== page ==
Indra Nooyi, former chairperson and CEO of PepsiCo, says organizations cannot simply appoint a diversity and inclusion officer and call it "done." Nooyi, the first woman of color to head a Fortune 50 company, says diversity is a mathematical number, but inclusiveness involves emotion. "Are you going to make everybody feel welcome and included?" Nooyi asks pointedly in an interview with McKinsey & Co. "That requires deep involvement by all people in power to make sure that you identify bad behavior that's not inclusive, nip it in the bud, and model the right behavior." — C. Janesko
Amid a steep rise in ransomware attacks, the U.S. Federal Bureau of Investigation, the Cybersecurity and Infrastructure Security Agency (CISA), and the National Security Agency have published a cybersecurity warning about recent hacking exploits using a tool known as BlackMatter. The ransomware-as-a-service tool first gained prominence in July by enabling bad actors to access secure networks and remotely encrypt host and shared drives. Hackers using the tool have demanded payments ranging from $80,000 to $15 million.
The warning details some of the tactics BlackMatter uses that make it so dangerous. It also recommends mitigation actions, including implementing detection signatures, using strong passwords and multifactor authentication, updating operating systems and software, limiting access to network resources, and deploying network segmentation and traversal monitoring. Additionally, the warning discourages organizations from making ransom payments not only because they encourage further attacks, but also because there is no guarantee any lost files will be recovered.
"This advisory highlights the evolving and persistent nature of criminal cyber actors and the need for a collective public and private approach to reduce the impact and prevalence of ransomware attacks," says Eric Goldstein, executive assistant director for Cybersecurity at CISA. — L. Wamsley
What is the forecast for travel in 2022, and what types of business travel are most likely to occur?
Deloitte forecasts corporate travel in the first quarter of 2022 will be 35% to 45% of 2019 spending, 40% to 60% in the second quarter, and will rise to 65% to 80% in the fourth quarter.
The most likely reasons for travel include use cases high in importance to business success and dependent on face-to-face interaction. Travel motivations that fall into this category include client acquisition and relationship building, client project work such as internal audit projects, and industry conferences with strong networking opportunities or benefits.
How can internal audit functions make the case for audit-related travel?
Nowadays, with all the technology, access to data remotely, collaboration tools, artificial intelligence, etc., a typical internal auditor can do a lot of work on preparation, planning, and wrap-up remotely. Not all source data that auditors would need resides only in the field anymore. As such, a generalization can be made that more can be done while we spend less time in the field.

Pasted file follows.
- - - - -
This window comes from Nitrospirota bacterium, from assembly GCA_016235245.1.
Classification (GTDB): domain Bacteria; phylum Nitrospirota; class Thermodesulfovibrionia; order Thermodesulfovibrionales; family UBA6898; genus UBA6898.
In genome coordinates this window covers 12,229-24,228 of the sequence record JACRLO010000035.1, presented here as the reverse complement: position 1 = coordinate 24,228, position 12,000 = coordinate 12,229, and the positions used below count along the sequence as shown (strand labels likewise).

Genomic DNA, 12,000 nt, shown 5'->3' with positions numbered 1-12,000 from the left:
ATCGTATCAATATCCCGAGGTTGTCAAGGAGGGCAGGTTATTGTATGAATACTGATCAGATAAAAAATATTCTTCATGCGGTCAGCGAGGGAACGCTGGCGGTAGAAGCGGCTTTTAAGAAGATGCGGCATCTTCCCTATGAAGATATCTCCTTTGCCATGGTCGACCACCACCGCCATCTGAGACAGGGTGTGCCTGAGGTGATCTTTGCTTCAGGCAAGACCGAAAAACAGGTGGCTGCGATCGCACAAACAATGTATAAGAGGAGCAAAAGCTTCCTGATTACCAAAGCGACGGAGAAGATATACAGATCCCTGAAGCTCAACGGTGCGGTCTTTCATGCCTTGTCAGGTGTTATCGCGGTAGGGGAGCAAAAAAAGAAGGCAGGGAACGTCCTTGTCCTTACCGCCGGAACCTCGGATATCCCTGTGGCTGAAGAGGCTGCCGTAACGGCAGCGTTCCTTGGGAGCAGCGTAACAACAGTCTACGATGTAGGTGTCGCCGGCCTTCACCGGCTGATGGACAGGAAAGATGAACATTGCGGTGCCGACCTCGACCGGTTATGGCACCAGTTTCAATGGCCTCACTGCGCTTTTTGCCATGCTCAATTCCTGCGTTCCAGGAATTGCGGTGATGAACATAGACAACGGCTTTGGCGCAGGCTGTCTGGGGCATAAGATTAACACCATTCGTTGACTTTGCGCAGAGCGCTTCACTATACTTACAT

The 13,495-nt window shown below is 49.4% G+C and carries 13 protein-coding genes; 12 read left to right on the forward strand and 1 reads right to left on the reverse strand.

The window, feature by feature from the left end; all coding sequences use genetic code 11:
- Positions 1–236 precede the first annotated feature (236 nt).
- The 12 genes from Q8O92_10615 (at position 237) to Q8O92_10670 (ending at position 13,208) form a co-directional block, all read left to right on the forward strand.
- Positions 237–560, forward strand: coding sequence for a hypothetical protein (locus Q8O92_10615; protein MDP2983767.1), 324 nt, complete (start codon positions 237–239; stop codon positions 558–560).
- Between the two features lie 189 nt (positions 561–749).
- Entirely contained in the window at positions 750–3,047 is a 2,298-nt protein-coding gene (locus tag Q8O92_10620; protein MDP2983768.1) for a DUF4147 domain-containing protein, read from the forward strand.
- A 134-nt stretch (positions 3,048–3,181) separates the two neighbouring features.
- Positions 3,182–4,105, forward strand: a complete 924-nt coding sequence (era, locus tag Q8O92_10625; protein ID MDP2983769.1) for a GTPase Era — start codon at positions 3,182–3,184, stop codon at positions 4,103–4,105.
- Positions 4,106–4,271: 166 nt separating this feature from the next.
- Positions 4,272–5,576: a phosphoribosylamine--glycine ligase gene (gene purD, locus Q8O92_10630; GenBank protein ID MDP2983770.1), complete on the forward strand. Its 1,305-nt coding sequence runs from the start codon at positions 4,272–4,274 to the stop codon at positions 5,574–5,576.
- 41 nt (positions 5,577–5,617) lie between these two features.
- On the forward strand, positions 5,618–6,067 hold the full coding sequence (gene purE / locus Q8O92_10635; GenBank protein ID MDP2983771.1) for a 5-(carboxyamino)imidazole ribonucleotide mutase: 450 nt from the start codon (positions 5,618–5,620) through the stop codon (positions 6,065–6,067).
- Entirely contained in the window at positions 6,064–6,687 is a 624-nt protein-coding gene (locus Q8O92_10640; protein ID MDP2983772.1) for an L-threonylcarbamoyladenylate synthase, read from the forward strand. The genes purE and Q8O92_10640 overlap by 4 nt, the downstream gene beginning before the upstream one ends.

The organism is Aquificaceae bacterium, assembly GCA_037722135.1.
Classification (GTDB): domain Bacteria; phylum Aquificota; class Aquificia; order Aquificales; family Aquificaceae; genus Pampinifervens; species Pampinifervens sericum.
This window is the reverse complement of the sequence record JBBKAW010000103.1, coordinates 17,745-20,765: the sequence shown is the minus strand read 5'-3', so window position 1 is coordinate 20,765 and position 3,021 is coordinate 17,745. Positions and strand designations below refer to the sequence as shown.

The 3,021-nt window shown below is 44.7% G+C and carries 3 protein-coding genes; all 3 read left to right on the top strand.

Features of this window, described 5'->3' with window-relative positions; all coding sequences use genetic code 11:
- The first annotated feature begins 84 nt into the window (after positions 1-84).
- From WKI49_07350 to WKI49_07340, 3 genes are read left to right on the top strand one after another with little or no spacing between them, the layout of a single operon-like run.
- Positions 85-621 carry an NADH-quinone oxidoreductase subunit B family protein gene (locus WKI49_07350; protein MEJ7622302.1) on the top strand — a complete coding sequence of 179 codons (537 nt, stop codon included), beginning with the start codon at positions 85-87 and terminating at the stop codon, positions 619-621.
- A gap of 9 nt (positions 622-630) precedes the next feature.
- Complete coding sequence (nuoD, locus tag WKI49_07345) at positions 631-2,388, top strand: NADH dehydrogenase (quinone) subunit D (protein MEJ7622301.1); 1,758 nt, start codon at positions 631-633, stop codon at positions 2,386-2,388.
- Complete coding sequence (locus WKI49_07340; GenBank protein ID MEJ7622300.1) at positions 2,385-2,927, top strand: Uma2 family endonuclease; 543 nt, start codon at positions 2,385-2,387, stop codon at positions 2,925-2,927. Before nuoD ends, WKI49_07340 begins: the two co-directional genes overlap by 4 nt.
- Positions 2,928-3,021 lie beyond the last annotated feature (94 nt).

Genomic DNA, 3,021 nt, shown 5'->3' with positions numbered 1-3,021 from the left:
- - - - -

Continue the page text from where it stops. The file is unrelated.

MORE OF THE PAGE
However, that is true for established teams and areas in which internal auditors have strong knowledge of the business processes and related risks being audited. Also, preestablished relationships with the audit client are a must. Areas such as the acquisition of new business units and new management and staff would need more in-person presence and interaction.
One of the main reasons that internal audit professionals will likely still need to travel some comes down to the saying, "trust but verify." Internal audit desktop/remote test work reviews will provide little insights compared to actually observing the physical premises, walking the halls, counting inventory, and especially conducting face-to-face interviews. Internal auditors get a sense when something feels off or does not appear to be complete. To exercise this, one needs to be in person.
Additionally, team training and collaboration is most impactful when in the field. Furthermore, most successful internal auditors are the ones who build the right level of relationships with their audit clients and earn their respect and trust. Those type of relationships will not easily form while not in person. In other words, relationship building requires an internal auditor to be authentic, knowledgeable about the business, and present in person.
How can those internal auditors who are traveling ensure they are doing so safely and productively?
Internal auditors should follow U.S. Centers for Disease Control and Prevention and Federal Aviation Administration guidelines around safety protocols, including wearing masks and maintaining as much space as possible during the boarding and deplaning processes. In addition, being vaccinated before traveling — although not a requirement domestically — would increase the likelihood of a safe travel experience. Based on recent survey results, we have also seen an increase in travelers preferring direct flights — versus connecting flights — to limit time on planes and airports and reduce the risk of travel disruptions.